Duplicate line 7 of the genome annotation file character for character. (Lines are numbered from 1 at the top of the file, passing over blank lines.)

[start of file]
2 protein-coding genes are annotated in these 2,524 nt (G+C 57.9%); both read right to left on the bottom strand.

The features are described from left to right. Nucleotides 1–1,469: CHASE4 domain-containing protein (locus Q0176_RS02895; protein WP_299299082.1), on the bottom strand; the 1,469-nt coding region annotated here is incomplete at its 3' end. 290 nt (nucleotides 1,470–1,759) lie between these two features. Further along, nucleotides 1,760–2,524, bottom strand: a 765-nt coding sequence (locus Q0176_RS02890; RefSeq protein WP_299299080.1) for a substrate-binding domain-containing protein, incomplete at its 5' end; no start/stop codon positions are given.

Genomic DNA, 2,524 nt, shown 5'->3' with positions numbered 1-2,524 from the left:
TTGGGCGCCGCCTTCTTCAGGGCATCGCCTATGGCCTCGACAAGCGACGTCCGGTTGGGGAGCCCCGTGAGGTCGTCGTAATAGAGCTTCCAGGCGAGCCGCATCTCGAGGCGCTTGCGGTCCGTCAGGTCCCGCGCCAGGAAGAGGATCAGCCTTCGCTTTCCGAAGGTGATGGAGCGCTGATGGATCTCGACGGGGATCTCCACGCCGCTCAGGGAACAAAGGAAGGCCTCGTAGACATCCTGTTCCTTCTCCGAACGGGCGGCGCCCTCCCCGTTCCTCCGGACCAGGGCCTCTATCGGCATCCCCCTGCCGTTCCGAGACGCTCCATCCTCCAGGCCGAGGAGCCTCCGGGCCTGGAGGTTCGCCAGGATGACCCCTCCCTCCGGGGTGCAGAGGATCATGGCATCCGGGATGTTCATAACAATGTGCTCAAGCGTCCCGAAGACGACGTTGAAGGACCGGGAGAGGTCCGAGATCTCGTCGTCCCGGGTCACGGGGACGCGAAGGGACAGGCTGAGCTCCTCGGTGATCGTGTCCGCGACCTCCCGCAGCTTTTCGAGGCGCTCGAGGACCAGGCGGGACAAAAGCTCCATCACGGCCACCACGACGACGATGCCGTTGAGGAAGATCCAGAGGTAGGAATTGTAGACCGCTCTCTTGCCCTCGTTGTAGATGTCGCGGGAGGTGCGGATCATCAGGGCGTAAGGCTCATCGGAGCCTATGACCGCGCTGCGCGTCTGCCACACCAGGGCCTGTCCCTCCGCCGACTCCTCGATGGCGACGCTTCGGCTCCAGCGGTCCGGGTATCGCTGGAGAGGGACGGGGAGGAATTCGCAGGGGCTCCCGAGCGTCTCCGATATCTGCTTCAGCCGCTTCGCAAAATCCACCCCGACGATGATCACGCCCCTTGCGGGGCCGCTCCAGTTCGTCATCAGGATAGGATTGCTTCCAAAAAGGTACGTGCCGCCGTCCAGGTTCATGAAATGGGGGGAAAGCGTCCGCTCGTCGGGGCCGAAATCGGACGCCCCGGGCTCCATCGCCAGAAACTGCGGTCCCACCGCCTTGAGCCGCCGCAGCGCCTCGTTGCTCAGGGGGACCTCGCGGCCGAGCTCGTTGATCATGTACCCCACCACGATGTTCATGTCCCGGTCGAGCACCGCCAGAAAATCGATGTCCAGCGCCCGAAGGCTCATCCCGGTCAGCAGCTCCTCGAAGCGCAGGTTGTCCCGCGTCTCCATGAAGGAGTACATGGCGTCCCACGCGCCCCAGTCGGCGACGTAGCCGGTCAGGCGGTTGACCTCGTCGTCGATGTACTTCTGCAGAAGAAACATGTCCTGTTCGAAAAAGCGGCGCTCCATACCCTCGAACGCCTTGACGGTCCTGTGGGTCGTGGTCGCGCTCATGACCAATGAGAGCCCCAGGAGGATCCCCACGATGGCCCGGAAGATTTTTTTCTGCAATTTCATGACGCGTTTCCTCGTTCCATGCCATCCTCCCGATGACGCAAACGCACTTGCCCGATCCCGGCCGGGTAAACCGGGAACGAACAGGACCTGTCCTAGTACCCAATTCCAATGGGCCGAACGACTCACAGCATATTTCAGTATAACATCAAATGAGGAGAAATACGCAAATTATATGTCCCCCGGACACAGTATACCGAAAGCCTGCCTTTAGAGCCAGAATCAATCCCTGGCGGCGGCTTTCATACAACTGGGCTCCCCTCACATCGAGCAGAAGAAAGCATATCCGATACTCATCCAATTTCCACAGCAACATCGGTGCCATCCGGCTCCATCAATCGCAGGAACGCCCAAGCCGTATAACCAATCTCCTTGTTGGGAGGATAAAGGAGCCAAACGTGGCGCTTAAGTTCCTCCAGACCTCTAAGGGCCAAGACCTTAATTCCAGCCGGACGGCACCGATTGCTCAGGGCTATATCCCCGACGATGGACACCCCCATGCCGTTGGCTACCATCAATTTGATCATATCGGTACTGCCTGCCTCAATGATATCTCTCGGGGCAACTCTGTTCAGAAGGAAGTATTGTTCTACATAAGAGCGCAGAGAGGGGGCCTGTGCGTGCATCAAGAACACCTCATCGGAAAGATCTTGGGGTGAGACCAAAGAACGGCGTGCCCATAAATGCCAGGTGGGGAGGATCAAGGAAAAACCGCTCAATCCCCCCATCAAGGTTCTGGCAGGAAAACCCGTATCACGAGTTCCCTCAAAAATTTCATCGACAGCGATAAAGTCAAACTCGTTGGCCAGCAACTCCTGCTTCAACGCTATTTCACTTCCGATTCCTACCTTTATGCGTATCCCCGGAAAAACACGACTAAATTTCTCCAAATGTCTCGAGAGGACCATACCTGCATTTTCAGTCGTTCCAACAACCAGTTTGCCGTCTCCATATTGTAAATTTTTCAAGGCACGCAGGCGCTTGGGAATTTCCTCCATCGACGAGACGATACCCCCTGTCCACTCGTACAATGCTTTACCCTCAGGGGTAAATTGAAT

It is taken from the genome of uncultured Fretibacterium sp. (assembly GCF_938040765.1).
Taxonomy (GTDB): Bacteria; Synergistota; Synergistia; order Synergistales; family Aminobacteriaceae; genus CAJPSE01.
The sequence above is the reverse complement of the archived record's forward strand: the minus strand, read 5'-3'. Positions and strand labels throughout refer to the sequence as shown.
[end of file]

The sequence above is the reverse complement of the archived record's forward strand: the minus strand, read 5'-3'. Positions and strand labels throughout refer to the sequence as shown.